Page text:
And today we wrap up our Hoop Legacy
Week Month with a look at DJ Raw B. Of course, he produced an entire album with Luke Sick in 2019 called Born Illness, which I covered in this video. And he’s also been providing sporadic cuts and beats on some of his more recent projects… you’ve seen his name pop up in my write-ups once or twice. But Raw B’s legacy actually goes back much further than I realized. He was the DJ for Double Life, L’Roneous Da’Versifier‘s old group. I’ve had his feature on the classic Cue’s Hip Hop Shop compilation for decades, but I never made the connection. And his recorded relationship to The Hoop goes back to the 2001 DJ album Turntables By the Bay and an Amoeba Records compilation which they gave a killer exclusive song called “Proto-ghost Groove.”
Now, in the three years since Born Illness, he’s been releasing solo albums. One a year, and I’ve got all three here. So let’s have a listen to what he’s been getting up to on his own.
Uncorrupted is a kind of a split album: half beat-tape, half full vocals. It’s more or less every alternating song. So even if you’re just in it for full vocal tracks, you can take it as a killer EP with a bunch of bonus instrumentals. We’ve got appearances from a couple of the usual suspects, specifically two (or three?) by Luke Sick, Z-Man (with a fun song about having “the sex drive of a 22 year-old college student”), and then a song apiece by Emcee Infinite and Dan Wolf, both of the group Felonious. That’s a crew that’s been around for a really long time, but I’ve only heard one or two of their songs. Anyway, their stuff’s a little corny, but Infinite has an impressive flow and Raw B gave him a really slick instrumental with some nice cuts as well. The last vocal track features Curtis Spicoli, which I assume is a pseudonym (it’s the name of Sean Penn‘s kid brother in Fast Times At Ridgemont High). He sounds like Luke Sick doing a Buck 65 impression, which is as entertaining as it sounds. And the instrumental is hype, with big horn stabs and a variety of samples. The real jewel is “Kill Zone,” though. Luke Sick gets wicked over a crazy beat with a choice EPMD vocal sample for a hook.
The next two albums are strictly beat-tape style. The Caution Tape was first in 2021. No scratching, no vocals (except for samples), just some dope beats and a recurring “Raw… B!!” tag. There’s a lot of creative choices being made, sample sounds you wouldn’t expect but that blend well together. And every track is proper song length, as opposed to those 45 King 7″s, where they’d just be like thirty seconds each, because once you heard the loop, you’d heard everything. These songs are richer than that, with change-ups and layers coming in and out. But not so much that they don’t cry out for more. All of these would be hot songs with a decent MC on them (with the possible exception of “Promise I’m Not Drunk,” which gets a little weird); but they’re a bit of a slog bare. Raw B certainly proves his talents as a producer, which was possibly the whole point in making this, but I want to hear this music with MC Madness going off on it! …Or somebody. It doesn’t have to be MC Madness.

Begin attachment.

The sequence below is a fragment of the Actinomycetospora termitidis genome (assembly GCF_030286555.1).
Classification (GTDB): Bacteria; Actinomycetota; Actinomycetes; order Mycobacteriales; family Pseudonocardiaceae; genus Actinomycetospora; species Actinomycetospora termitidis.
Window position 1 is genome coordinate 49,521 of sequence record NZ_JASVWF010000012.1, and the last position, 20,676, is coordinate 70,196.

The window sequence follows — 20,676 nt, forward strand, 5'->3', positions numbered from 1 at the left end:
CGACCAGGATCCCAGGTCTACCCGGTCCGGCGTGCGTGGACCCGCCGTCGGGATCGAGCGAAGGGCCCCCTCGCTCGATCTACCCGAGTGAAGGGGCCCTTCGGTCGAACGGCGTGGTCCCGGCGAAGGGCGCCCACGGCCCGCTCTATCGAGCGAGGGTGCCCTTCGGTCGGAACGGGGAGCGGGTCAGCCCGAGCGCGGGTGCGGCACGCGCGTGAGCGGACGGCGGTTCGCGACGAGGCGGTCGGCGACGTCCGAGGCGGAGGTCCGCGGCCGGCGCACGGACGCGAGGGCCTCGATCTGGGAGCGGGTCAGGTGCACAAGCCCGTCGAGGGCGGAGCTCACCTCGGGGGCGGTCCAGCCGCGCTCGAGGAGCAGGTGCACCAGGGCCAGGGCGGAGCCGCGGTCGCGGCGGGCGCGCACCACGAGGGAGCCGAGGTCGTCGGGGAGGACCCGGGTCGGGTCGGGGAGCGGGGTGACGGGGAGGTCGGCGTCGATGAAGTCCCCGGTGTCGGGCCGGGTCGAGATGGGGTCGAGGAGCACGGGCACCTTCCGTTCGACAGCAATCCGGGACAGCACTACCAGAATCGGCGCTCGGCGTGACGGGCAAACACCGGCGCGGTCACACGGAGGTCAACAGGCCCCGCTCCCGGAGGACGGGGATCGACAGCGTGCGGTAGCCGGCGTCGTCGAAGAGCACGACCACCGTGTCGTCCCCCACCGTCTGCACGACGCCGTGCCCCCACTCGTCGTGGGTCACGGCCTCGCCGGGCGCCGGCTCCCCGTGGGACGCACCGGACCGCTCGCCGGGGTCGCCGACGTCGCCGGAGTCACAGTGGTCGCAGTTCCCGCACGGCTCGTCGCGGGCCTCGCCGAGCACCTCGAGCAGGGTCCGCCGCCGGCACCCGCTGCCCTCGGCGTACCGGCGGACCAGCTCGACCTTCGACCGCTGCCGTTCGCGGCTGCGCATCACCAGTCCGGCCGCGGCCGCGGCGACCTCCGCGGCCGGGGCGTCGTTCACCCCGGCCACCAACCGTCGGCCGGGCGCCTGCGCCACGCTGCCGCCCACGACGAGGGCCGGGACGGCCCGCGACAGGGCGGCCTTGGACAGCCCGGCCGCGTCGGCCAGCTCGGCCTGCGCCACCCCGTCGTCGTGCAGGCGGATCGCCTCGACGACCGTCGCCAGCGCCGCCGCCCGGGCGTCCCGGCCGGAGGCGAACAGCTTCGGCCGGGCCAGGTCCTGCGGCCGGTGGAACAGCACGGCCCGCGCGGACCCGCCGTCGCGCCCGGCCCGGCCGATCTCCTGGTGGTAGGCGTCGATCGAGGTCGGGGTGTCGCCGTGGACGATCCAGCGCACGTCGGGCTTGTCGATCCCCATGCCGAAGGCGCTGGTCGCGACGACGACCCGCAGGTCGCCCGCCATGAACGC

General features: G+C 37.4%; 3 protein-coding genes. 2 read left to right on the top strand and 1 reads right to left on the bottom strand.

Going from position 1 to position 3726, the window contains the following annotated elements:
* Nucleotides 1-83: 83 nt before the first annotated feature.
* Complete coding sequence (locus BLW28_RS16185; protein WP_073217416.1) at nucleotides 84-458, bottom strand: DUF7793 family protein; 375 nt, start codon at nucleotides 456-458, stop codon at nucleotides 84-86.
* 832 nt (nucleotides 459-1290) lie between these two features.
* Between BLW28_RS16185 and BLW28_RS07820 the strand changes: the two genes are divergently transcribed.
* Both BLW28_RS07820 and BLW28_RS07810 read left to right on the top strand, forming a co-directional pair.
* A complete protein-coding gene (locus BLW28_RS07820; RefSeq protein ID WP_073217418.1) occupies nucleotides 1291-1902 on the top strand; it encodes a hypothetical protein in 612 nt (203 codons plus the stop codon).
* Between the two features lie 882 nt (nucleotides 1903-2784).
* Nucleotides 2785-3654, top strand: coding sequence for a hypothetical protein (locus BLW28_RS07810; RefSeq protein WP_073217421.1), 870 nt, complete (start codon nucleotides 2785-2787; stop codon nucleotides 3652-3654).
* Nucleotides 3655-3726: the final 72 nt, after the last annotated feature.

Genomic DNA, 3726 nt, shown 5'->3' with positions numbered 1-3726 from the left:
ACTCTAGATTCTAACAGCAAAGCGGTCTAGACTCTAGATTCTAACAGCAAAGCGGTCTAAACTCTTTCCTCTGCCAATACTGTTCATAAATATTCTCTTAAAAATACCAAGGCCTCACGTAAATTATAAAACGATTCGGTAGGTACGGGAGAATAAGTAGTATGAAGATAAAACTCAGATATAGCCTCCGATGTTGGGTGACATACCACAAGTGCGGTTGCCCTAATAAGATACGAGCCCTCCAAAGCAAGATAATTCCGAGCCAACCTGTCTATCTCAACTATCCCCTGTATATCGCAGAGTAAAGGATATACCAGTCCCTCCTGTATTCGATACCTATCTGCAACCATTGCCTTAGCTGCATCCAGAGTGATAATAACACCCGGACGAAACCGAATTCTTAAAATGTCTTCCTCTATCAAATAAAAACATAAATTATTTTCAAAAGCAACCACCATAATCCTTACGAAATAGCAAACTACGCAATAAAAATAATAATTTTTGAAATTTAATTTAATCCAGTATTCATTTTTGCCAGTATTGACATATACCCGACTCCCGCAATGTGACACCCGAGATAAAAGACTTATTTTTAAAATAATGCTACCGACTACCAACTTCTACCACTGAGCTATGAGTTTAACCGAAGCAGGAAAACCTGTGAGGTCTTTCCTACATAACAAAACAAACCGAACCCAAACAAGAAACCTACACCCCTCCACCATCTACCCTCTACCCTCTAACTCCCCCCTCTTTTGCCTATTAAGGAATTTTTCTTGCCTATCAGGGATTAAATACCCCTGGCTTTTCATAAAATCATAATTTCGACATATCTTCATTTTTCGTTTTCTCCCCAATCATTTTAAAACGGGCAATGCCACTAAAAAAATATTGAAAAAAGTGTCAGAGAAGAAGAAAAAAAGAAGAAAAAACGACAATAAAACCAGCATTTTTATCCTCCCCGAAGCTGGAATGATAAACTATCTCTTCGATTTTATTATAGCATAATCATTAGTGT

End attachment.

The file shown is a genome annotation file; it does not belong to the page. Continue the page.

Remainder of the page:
2022’s The Low Key is next, and it’s more of the same. Maybe one or two of these songs are busy enough to stand without MCs, like “Mission To Mexicali.” And it includes a Christmas track, which is fun for anyone, but especially me since I specifically collect Holiday Hip-Hop. But otherwise… Well, I guess there’s a market for instrumental albums, so maybe it’s just me. I need more or I get bored. After the beat has looped three or four times, I just want to skip ahead to vocals or something more complex. In this case that means skipping all the way to very end, a short track opened with a famous Egyptian Lover quote, “what is a DJ if he can’t scratch?” And then Raw B gets busy on the turntables, begging the question: why wasn’t he doing this the whole time??
So at the end of the day, Born Illness and Uncorrupted are solid recommendations from me. The other two show a lot of promise, but you have to specifically be in the market for beat tapes to spring for a purchase. The Uncorrupted CD lists 15 tracks on the back cover, 14 on the back of the booklet, and 16 inside the booklet. I’m happy to report, we get the full sixteen on the booklet. That’s more than the 11 on the digital release, because the CD has exclusive instrumental versions of 5 of the vocal tracks, so that’s a nice reward for anyone copping a physical release.
And speaking of rewards for copping a physical release, The Caution Tape is available on CD and yellow (yellow) cassette, but the tape release features an exclusive bonus track, not on the CD or any digital release, called “Junkyard Dog” with cacophonous percussion that is genuinely reminiscent of a junkyard. The Low Key is limited to 100 CDs. Uncorrupted was available through Amazon, but now seems to be OOP. And Born Illness is still available on CD, all from his website: bornillness.com, or his bandcamp.
So yeah, in the next post we’ll be moving on to the work of completely different artists. Not that this has been everybody in the Hoop extended family. Even excluding the handful I’ve previously covered like QM and Z-Man (the latter in spades), I still have yet to really pierce the mystery of Thug E. Fresh. And did you know Eddie K was the original MC for the Bullet Proof Scratch Hamsters/ Space Travelers? There’s Doug Surreal from the S-Brothers, Koba Dera, Damien of Strike the Clutch… I could probably keep this running until the end of the year. But we’ve gotta give other folks a chance. So I’ll see you all next time with something different.